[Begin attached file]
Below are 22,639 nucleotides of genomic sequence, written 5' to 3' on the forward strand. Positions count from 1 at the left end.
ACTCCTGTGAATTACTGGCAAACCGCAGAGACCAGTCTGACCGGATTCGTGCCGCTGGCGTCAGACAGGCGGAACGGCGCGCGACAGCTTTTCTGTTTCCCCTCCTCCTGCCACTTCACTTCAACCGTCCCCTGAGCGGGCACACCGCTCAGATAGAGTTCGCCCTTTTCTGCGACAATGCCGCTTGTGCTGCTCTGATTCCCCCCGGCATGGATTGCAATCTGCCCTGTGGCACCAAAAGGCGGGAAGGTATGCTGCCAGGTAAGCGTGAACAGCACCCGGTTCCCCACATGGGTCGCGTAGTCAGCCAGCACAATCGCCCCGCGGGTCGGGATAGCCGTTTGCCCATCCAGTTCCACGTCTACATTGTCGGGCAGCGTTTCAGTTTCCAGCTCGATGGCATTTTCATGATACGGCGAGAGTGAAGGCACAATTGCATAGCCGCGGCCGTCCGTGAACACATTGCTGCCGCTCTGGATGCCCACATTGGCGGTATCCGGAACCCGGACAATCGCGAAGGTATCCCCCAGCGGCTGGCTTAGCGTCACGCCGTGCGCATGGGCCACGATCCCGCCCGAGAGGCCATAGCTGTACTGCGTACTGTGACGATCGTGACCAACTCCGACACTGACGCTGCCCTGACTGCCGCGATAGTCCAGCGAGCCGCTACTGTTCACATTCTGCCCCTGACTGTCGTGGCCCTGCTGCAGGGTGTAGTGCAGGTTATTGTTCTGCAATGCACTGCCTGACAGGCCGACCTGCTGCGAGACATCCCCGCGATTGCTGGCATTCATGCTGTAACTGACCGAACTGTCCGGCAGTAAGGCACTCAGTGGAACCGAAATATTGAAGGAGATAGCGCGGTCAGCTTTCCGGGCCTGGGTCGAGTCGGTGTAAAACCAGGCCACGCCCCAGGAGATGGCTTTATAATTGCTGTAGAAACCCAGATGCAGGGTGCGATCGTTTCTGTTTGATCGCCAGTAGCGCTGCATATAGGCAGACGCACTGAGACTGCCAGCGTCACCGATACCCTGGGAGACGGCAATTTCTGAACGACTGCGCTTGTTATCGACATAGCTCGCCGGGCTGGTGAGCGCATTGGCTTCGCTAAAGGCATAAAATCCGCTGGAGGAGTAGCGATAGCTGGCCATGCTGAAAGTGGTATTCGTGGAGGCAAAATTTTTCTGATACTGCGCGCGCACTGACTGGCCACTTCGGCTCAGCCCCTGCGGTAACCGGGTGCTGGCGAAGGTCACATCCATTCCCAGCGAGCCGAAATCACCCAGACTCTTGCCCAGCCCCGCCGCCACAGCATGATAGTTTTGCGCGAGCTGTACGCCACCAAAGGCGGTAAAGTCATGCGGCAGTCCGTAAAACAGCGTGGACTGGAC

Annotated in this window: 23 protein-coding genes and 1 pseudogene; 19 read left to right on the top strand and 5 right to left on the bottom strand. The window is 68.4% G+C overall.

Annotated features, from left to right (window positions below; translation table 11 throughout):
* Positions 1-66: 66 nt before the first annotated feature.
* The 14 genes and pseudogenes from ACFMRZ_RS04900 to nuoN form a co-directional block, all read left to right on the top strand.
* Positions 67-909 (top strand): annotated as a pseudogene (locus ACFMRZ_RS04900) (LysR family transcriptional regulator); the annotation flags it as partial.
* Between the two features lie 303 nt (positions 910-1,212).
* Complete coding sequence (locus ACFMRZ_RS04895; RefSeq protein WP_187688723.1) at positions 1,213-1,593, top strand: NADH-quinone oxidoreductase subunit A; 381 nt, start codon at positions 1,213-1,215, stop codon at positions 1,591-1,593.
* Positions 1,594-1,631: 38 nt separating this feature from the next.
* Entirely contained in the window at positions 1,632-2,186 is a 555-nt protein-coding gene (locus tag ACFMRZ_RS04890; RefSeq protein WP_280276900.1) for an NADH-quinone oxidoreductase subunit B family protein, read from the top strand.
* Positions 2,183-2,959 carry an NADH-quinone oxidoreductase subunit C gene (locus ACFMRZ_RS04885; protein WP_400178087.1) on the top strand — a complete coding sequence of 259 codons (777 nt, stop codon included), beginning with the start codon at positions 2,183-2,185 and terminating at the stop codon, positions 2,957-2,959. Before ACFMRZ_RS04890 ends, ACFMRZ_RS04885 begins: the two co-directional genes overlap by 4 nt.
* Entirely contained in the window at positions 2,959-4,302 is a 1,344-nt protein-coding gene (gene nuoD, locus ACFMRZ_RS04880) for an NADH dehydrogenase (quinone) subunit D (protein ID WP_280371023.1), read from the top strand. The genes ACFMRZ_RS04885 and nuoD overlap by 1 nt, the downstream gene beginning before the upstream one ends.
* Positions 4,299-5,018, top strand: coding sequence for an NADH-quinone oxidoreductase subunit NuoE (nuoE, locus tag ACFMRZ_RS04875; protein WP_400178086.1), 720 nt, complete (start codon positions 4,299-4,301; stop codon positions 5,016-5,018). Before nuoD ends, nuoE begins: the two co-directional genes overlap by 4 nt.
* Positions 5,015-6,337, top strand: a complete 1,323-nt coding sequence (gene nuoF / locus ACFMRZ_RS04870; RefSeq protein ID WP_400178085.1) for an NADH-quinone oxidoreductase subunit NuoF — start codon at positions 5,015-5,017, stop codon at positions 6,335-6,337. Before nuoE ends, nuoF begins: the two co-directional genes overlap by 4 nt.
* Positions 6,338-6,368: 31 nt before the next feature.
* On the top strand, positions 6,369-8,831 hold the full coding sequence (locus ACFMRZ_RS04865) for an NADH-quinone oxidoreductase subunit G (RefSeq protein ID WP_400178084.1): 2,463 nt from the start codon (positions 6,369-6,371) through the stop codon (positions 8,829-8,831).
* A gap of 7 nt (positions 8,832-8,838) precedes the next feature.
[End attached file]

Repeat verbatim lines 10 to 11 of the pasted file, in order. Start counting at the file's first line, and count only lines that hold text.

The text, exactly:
* Positions 1,594-1,631: 38 nt separating this feature from the next.
* Entirely contained in the window at positions 1,632-2,186 is a 555-nt protein-coding gene (locus tag ACFMRZ_RS04890; RefSeq protein WP_280276900.1) for an NADH-quinone oxidoreductase subunit B family protein, read from the top strand.